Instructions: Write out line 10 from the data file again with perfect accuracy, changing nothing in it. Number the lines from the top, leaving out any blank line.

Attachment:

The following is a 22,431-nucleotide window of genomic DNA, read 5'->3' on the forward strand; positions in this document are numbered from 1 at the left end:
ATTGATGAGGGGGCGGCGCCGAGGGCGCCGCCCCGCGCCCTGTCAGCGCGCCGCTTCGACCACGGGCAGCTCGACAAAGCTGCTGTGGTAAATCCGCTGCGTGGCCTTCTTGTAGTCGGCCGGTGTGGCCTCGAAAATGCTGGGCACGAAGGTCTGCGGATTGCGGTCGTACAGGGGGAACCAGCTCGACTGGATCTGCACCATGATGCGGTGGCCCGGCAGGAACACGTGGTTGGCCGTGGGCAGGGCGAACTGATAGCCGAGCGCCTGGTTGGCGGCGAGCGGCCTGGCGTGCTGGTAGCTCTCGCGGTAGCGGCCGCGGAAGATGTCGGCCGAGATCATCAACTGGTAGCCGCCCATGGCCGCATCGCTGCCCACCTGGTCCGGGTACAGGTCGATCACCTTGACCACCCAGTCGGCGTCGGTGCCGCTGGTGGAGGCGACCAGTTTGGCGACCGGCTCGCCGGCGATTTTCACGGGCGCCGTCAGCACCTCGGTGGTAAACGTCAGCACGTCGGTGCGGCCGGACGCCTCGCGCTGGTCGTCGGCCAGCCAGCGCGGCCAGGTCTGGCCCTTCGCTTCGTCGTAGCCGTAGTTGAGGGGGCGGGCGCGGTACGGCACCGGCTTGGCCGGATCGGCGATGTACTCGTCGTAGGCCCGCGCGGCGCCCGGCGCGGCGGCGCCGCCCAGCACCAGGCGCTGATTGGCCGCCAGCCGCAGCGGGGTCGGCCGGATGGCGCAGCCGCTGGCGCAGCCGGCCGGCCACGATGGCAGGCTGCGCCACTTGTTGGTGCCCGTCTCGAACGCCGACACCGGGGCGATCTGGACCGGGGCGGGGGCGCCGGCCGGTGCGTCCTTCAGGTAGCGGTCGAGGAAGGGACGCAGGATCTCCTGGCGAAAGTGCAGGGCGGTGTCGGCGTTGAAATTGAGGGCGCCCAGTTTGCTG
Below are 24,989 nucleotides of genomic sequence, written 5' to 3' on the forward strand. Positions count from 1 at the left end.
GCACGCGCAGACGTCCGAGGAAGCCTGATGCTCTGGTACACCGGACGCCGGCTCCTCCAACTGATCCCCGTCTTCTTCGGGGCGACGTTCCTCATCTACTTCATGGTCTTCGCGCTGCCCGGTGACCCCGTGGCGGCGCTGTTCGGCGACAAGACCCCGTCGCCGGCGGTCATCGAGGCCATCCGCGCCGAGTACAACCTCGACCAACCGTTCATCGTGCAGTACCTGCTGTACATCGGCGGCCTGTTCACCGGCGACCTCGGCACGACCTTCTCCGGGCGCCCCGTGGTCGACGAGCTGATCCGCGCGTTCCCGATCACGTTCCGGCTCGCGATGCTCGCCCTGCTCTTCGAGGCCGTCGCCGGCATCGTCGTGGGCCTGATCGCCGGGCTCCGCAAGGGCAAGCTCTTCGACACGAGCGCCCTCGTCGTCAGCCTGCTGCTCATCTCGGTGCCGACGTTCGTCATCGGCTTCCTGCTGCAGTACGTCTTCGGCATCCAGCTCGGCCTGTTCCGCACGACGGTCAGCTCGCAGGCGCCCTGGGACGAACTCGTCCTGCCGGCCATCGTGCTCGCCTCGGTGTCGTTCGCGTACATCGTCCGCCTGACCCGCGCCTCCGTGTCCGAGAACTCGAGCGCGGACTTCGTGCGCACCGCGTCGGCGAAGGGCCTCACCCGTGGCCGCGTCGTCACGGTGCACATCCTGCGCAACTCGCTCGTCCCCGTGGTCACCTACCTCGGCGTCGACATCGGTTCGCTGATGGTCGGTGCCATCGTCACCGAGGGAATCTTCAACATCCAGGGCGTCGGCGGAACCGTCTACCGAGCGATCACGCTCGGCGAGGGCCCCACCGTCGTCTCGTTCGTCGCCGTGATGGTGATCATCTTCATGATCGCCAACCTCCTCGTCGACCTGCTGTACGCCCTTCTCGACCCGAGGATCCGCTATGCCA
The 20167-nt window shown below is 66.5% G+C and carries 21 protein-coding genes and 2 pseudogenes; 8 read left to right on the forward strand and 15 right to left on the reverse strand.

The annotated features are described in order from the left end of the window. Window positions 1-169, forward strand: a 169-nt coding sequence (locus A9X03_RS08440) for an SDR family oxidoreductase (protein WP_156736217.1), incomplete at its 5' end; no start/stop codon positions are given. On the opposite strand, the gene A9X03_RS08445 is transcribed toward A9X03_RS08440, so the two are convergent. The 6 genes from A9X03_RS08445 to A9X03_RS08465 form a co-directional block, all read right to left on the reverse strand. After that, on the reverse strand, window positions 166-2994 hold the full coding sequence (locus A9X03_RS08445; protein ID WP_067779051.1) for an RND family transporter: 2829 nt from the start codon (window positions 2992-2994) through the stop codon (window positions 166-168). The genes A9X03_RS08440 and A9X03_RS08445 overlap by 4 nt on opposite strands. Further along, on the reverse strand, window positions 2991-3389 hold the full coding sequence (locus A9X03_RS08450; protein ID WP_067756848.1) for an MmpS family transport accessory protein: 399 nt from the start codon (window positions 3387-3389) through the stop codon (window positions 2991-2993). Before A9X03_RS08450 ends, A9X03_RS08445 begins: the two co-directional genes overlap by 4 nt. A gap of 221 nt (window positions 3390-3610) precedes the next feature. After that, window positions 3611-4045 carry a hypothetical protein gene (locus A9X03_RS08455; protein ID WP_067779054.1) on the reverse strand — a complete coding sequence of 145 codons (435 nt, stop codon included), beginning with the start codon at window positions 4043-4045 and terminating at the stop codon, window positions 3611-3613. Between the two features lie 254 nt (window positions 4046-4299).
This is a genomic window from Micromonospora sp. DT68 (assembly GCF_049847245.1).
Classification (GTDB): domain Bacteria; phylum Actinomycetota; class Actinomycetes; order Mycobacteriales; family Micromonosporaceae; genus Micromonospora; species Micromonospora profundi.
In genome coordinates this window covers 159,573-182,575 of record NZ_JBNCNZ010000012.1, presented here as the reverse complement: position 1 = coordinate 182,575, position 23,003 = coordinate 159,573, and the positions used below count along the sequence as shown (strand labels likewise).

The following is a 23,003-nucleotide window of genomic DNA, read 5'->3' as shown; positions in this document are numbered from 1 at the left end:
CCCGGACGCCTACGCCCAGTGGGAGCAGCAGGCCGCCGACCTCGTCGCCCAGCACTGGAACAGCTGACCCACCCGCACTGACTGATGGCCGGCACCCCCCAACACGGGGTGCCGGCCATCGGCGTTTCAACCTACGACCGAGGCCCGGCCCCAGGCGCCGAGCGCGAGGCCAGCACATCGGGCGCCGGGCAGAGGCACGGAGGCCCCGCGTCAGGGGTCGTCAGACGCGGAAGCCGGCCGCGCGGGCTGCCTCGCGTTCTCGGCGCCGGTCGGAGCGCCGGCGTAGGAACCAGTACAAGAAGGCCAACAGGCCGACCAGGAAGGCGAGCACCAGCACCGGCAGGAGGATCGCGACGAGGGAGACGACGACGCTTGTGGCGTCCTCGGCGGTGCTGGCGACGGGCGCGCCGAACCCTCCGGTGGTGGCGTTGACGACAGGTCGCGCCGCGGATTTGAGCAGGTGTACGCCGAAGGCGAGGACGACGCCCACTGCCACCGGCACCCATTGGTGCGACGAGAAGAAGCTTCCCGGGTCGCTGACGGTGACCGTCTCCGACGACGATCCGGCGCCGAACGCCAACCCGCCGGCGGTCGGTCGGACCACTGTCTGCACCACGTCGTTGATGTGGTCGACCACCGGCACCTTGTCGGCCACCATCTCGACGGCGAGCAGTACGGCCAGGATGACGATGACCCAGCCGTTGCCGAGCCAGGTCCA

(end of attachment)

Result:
The following is a 23,003-nucleotide window of genomic DNA, read 5'->3' as shown; positions in this document are numbered from 1 at the left end: